DES MOINES, Iowa (AP) — Iowa's medical director, who was a visible adviser to Gov. Kim Reynolds in the early months of the coronavirus pandemic, will quit her job next month, the state's Department of Public Health announced Wednesday.
Dr. Caitlin Pedati, who also serves as the state epidemiologist, appeared in numerous press conferences Reynolds regularly held last year as COVID-19 cases spread throughout Iowa. Pedati has taken a much less public role more recently, as the state has experienced a surge in cases involving the delta variant that has sickened more children and young adults.
Officials didn't say why Pedati was leaving and only stated she “plans to pursue new career opportunities."
Throughout the pandemic Pedati largely followed Reynolds' policies even when they conflicted with medical science at the time. She was silent when Reynolds reopened businesses in May 2020 as the state continued to see high case counts and deaths. The governor took the posture that Iowans must "learn to live with COVID virus activity without letting it govern our lives,” although infectious disease experts said it was too soon and would lead to more illness and death.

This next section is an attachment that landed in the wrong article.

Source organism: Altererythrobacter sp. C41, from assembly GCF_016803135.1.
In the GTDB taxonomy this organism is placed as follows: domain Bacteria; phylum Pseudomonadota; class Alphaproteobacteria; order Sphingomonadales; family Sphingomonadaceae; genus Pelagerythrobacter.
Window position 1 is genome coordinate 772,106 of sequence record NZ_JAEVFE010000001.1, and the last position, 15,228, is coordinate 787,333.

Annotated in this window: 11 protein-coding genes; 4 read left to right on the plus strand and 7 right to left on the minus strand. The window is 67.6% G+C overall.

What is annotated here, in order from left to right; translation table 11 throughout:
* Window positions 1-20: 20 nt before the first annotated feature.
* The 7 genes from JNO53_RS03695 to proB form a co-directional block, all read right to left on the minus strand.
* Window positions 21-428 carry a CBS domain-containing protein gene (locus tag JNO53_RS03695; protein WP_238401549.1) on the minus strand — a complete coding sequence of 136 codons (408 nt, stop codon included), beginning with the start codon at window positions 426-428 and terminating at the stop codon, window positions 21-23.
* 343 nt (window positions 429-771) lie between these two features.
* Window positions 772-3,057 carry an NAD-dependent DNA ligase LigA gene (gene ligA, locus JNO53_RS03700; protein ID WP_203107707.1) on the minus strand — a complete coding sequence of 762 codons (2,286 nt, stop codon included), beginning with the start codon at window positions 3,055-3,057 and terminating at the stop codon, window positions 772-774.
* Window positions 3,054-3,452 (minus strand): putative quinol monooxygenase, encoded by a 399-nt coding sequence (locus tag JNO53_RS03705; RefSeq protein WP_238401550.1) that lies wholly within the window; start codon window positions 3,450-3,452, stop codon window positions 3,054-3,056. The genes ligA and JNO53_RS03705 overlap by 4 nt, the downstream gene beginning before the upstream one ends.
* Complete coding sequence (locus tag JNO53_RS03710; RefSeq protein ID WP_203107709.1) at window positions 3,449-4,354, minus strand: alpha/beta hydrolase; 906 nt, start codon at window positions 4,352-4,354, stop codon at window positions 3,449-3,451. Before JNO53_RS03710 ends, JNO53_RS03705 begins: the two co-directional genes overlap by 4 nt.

Pedati also stood by as Reynolds refused to implement a mask mandate to slow virus spread as recommended by medical professionals, the Centers for Disease Control and Prevention and a White House virus task force.
In early October, a federal task force in former President Donald Trump's administration told Reynolds that “many preventable deaths” were occurring in Iowa after she lifted business restrictions and refused to require that masks be worn in schools or other public places. Average daily deaths increased to 10 per day with 250 deaths in the month prior to the report.
Reynolds eventually implemented a limited mask requirement in mid-November after a record 1,510 people infected with COVID-19 were hospitalized statewide. When she lifted it in February, she did not consult the public health department.
In August 2020, Pedati acknowledge she was aware of inaccuracies in the state's coronavirus data when her agency used it to release flawed calculations that helped guide decisions on school openings and enrollment. Pedati said she became aware the previous month of a problem in Iowa’s disease surveillance reporting system that backdated thousands of new test results.
Prior to her role in Iowa, Pedati worked as medical epidemiologist for the Nebraska Department of Health and Human Services.
Reynolds said Pedati was “instrumental to our state’s strong COVID-19 response and a valued member of my team.”
The health department release said the agency will work quickly to fill the position.